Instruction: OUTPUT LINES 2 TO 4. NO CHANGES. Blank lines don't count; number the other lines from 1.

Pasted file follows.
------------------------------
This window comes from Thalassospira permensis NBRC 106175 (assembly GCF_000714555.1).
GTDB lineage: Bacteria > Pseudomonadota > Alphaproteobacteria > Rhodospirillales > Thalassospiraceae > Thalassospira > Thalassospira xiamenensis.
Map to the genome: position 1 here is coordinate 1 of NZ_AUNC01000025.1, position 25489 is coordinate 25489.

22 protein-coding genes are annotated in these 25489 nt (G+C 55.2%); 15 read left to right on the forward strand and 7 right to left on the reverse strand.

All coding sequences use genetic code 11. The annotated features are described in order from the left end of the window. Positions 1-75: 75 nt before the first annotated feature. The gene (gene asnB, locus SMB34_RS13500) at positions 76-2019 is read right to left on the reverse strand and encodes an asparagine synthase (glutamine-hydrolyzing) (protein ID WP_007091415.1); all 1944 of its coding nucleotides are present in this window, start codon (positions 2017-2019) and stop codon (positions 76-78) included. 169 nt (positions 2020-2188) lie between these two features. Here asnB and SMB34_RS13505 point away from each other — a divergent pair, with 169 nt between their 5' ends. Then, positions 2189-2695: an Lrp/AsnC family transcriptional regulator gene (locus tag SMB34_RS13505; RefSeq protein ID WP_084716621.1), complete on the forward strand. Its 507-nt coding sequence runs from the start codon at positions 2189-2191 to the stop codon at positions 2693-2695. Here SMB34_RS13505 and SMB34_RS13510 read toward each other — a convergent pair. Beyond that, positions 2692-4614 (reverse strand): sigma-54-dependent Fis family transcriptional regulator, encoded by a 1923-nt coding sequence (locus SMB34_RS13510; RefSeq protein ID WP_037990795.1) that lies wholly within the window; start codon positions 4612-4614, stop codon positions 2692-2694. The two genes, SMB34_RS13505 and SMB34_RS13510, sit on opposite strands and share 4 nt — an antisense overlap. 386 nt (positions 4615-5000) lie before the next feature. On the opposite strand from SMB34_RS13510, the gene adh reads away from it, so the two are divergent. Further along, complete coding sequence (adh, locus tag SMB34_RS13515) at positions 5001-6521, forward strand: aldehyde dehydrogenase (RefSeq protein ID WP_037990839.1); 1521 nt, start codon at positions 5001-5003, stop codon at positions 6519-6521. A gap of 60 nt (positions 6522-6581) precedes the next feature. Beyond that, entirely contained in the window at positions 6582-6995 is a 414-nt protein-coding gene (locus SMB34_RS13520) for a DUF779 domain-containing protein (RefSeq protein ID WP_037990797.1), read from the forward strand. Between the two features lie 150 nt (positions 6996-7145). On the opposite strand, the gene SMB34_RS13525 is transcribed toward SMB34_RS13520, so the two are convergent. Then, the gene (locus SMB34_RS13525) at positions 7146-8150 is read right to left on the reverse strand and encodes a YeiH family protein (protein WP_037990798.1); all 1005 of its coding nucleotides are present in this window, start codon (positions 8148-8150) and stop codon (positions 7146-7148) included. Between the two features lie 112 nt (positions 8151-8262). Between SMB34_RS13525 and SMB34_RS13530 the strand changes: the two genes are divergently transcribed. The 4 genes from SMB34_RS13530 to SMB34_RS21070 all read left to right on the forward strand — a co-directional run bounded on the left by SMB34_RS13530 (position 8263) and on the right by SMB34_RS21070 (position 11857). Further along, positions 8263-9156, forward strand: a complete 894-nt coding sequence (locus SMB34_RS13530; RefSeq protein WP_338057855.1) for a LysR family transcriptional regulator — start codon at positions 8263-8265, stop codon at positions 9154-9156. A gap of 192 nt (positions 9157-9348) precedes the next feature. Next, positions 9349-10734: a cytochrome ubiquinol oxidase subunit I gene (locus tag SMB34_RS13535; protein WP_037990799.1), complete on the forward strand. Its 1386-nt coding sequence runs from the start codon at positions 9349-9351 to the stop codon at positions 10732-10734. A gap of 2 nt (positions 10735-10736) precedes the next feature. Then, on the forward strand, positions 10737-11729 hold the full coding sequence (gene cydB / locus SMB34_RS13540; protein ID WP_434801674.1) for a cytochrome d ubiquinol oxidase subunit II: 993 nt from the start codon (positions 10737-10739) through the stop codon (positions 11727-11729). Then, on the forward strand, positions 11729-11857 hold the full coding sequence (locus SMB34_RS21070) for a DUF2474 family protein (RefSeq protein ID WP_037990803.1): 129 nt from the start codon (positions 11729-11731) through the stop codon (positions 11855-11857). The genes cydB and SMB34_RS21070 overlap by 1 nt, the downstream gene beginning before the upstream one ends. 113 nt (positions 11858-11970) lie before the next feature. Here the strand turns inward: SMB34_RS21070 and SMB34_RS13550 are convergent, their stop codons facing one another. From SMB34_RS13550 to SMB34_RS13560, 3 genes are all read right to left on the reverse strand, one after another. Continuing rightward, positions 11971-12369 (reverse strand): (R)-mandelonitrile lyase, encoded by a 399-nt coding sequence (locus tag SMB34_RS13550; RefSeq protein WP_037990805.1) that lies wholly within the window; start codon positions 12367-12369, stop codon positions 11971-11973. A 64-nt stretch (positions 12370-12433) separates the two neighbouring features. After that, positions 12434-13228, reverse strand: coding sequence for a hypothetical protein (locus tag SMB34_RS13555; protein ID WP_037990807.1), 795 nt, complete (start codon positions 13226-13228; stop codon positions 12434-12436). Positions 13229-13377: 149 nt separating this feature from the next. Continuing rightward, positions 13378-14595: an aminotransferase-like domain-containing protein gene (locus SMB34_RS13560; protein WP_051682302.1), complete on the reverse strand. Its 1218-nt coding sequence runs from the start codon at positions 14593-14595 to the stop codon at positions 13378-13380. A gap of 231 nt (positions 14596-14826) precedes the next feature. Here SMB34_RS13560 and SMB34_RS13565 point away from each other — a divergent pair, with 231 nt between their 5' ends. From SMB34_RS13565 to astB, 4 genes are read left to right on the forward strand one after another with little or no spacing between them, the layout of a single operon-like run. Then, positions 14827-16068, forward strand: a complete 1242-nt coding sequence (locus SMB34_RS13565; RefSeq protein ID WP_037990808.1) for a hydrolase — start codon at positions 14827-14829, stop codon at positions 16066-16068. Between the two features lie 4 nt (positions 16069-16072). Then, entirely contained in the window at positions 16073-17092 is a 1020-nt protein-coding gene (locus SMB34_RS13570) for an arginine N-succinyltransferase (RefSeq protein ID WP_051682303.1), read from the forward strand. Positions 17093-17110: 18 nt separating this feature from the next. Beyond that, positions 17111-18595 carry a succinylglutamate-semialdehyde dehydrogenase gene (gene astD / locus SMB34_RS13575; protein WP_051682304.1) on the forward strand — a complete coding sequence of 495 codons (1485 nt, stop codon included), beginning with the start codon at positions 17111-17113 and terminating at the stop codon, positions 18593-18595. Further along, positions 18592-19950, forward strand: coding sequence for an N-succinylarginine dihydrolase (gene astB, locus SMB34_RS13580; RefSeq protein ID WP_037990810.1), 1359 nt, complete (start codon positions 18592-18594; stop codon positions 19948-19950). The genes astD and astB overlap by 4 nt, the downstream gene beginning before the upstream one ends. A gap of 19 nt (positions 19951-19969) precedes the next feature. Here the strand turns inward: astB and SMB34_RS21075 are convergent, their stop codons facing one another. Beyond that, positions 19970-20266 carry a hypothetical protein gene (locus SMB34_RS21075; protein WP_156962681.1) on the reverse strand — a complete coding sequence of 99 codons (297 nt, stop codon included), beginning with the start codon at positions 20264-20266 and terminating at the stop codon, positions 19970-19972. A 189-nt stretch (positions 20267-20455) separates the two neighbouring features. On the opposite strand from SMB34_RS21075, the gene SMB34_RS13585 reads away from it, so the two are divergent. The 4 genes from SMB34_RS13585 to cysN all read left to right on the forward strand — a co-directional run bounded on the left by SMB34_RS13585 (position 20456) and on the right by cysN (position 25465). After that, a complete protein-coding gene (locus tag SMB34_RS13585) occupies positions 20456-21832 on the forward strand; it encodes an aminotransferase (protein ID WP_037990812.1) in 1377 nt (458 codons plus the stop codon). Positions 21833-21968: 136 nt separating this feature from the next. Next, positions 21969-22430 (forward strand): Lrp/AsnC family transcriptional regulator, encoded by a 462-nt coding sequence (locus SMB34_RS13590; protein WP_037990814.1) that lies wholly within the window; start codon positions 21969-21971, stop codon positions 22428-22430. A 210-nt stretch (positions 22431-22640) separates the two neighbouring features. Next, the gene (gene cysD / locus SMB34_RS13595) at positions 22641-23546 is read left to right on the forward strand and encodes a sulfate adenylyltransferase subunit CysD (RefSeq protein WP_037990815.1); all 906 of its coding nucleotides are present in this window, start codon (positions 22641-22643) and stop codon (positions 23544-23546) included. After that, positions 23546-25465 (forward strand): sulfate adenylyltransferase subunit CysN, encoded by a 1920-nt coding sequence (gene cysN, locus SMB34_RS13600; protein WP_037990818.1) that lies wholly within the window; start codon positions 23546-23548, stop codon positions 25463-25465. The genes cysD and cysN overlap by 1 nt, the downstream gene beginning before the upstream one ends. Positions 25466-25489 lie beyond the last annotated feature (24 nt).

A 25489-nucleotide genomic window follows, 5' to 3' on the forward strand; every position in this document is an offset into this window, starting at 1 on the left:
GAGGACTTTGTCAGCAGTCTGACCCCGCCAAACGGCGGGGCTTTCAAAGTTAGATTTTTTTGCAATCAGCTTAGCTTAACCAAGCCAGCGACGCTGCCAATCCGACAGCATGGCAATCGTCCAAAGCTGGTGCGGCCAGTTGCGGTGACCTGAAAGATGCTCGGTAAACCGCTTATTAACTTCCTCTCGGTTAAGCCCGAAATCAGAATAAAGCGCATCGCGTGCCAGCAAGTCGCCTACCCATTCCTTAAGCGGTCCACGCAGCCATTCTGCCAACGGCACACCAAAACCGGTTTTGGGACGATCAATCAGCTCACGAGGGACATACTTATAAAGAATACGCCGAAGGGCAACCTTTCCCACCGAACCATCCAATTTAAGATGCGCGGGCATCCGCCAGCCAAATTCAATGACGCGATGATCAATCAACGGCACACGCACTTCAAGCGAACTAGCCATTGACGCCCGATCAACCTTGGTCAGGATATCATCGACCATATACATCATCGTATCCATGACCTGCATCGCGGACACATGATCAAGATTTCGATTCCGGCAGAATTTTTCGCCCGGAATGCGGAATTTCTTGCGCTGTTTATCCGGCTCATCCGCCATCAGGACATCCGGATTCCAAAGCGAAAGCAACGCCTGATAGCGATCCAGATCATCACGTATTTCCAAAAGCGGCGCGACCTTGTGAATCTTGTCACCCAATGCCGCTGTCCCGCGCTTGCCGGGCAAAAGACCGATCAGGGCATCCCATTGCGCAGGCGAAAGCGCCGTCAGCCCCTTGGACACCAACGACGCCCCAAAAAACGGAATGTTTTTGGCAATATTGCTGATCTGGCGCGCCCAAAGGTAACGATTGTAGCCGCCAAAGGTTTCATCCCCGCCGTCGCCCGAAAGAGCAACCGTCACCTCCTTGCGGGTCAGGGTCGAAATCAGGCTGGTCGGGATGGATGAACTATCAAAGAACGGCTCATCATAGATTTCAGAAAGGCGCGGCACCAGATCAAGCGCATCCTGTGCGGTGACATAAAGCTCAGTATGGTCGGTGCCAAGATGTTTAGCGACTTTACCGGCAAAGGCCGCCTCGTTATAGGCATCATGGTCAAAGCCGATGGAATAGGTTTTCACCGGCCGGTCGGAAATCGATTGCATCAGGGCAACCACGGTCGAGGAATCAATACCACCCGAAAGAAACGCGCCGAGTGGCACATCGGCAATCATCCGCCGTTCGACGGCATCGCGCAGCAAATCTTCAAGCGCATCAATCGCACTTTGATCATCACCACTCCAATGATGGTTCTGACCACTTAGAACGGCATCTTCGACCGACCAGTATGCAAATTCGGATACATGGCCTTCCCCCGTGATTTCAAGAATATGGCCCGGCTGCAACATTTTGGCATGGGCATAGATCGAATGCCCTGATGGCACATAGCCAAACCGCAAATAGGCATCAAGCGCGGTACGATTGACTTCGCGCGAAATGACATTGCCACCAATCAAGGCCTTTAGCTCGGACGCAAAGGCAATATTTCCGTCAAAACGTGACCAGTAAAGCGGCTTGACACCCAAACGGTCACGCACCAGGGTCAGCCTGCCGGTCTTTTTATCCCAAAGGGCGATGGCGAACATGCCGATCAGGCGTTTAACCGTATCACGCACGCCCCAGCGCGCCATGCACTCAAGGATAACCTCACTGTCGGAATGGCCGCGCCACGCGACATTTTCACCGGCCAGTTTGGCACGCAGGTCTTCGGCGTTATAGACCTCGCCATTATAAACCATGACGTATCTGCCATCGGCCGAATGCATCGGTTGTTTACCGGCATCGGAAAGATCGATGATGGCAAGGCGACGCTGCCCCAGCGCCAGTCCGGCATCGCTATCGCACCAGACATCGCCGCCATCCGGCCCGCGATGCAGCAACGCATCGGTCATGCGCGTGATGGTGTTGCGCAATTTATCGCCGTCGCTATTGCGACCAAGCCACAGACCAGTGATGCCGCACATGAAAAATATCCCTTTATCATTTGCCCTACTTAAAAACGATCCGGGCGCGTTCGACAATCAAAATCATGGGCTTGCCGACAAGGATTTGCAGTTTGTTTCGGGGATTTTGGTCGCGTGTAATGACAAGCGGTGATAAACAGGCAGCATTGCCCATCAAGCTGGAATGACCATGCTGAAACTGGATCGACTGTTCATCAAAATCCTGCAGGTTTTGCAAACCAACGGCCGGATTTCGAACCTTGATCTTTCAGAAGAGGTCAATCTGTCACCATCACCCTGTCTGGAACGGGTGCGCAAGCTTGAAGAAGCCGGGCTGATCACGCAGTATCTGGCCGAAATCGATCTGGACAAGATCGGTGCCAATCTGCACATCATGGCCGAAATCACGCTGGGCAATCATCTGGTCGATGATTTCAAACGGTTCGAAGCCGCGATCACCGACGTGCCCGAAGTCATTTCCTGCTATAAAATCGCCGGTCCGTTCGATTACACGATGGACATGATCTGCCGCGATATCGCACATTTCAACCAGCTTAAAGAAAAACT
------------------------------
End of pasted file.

GTDB lineage: Bacteria > Pseudomonadota > Alphaproteobacteria > Rhodospirillales > Thalassospiraceae > Thalassospira > Thalassospira xiamenensis.
Map to the genome: position 1 here is coordinate 1 of NZ_AUNC01000025.1, position 25489 is coordinate 25489.

22 protein-coding genes are annotated in these 25489 nt (G+C 55.2%); 15 read left to right on the forward strand and 7 right to left on the reverse strand.